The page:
The primary justification PNM offers for the project is the net savings it says the project would produce for ratepayers. PNM acknowledges that the immediate impact would be rate increases. But it says that, over the 20 year expected life of the AMI meters, it would eventually produce savings.
The non-PNM parties disagree with PNM’s savings estimates. They agree that the immediate impact would be rate increases, but they say the lifetime savings would not occur.
They recommend rejection, because they do not see any benefits sufficient to compensate for the rate increases. The non-PNM parties show that the immediate result of PNM’s $121.5 million plan would be rate increases (at least $5.9 million per year after the meters have been installed), that PNM’s projections of long-term savings are uncertain and that PNM ratepayers would likely pay more over 20 years with AMI meters than the existing non-AMI meters.
The terms of PNM’s plan include full cost recovery of the $95 .1 million cost of the new AMI meters, $24.9 million for PNM’s existing non-AMI meters that will be replaced and will no longer be serving customers, and $1.5 million in PNM’s customer education costs. In addition, while ratepayers would be paying more, PNM’s shareholders would earn a $42.8 million pre-tax return on the new AMI meters, a $11.0 million pre-tax return on the non-AMI meters that will be replaced, and a $183,000 pre-tax return on PNM’s customer education costs.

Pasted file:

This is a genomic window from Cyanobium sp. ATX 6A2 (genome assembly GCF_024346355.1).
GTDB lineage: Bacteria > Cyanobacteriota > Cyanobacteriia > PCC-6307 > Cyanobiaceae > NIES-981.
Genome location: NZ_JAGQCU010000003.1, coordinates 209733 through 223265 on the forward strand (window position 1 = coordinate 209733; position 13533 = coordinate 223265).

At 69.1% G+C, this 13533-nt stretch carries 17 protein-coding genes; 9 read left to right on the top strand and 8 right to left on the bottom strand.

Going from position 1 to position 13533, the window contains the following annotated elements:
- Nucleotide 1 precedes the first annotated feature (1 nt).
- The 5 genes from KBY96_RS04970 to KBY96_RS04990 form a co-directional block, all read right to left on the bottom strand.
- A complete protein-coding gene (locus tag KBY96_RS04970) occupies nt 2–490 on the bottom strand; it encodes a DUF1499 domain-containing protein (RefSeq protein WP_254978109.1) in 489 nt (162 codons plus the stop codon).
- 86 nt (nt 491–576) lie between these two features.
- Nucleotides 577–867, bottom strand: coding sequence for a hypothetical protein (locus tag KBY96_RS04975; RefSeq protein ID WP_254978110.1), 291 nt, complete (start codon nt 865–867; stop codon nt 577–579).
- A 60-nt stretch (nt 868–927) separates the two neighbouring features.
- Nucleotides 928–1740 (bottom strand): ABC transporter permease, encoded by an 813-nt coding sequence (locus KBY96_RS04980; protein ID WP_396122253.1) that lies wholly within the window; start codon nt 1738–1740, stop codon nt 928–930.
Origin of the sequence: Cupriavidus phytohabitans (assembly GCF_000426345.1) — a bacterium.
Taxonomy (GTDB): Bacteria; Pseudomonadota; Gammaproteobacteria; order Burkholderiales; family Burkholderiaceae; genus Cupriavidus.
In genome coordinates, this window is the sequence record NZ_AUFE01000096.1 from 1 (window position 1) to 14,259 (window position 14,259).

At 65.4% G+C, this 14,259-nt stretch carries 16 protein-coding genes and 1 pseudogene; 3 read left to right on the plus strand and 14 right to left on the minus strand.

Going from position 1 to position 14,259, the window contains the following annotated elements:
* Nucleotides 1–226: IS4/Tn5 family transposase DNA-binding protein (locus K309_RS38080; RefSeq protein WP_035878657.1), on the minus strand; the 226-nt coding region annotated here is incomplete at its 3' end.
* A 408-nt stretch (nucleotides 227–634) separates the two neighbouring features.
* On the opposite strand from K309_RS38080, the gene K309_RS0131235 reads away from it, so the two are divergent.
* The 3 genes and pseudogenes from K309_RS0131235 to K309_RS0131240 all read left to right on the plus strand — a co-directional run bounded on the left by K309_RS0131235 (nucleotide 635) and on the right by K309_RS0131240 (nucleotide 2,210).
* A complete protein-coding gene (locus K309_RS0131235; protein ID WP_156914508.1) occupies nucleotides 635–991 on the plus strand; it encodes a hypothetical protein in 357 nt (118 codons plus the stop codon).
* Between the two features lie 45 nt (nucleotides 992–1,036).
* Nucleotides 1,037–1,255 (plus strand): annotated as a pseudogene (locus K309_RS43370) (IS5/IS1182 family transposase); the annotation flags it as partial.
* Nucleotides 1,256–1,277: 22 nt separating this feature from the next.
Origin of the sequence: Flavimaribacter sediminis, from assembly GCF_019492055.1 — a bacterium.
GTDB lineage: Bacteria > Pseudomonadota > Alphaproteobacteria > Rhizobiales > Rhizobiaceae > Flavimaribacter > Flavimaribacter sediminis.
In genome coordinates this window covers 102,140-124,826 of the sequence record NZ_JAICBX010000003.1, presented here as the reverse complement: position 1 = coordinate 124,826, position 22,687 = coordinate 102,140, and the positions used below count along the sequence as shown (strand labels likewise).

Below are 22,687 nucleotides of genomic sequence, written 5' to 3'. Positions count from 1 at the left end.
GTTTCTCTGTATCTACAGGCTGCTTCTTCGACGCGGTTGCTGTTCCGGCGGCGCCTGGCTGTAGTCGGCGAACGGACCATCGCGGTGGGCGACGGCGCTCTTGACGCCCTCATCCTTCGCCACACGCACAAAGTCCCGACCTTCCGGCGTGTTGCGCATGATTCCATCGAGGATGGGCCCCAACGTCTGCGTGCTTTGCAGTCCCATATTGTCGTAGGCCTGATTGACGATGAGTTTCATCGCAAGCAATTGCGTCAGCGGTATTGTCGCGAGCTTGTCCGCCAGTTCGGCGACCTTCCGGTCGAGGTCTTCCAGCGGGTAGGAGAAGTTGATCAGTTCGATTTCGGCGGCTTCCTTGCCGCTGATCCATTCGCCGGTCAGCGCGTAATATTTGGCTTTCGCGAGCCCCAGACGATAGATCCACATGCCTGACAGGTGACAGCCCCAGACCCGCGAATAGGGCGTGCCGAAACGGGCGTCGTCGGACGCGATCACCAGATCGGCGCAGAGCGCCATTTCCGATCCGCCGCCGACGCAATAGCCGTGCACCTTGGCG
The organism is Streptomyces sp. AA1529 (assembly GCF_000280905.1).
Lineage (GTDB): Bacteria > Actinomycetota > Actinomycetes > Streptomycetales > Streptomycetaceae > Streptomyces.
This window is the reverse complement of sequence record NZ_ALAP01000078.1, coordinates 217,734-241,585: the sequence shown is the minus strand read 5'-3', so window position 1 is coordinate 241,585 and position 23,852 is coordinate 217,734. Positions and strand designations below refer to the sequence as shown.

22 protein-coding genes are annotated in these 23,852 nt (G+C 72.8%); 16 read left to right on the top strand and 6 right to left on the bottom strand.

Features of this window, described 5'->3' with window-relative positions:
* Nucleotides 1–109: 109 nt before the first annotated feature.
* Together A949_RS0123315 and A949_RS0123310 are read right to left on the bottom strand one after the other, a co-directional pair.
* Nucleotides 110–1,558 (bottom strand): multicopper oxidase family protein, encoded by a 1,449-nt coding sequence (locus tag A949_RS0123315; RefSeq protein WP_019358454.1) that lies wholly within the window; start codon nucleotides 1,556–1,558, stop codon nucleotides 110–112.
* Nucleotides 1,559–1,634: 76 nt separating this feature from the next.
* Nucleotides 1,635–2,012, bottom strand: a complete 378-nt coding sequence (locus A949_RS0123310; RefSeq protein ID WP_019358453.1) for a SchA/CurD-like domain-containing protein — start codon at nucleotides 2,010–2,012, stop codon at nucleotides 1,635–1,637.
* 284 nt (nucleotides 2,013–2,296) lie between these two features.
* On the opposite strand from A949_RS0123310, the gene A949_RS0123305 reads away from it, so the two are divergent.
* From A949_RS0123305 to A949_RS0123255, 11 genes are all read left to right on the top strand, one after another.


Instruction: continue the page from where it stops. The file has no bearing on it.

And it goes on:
The Hearing Examiner agrees with the non-PNM parties that the plan does not fairly balance the interests of investors and ratepayers. Ratepayers should not bear 100% of the risk that PNM’s savings predictions will occur, while shareholders earn an additional return on the new investment and continue to earn a return on the replaced investment. In addition, the prudence of the $95 .1 million capital cost of the project is questionable, given the $6.2 million cost increase resulting from PNM’s re-bidding of the installation portion of the project. PNM re bid the installation work because the contractor it initially selected violated New Mexico’s contractor license requirements.
Further, PNM’s proposed $42.72 per month opt-out fee is too high. Several of the non PNM parties have raised concerns about the health impacts, safety, and security of the AMI meters. While PNM contests the validity of the concerns and PNM’s plan allows customers who have such concerns to choose not to receive an AMI meter, the magnitude of the monthly opt-out fee is too high to provide customers with a meaningful choice.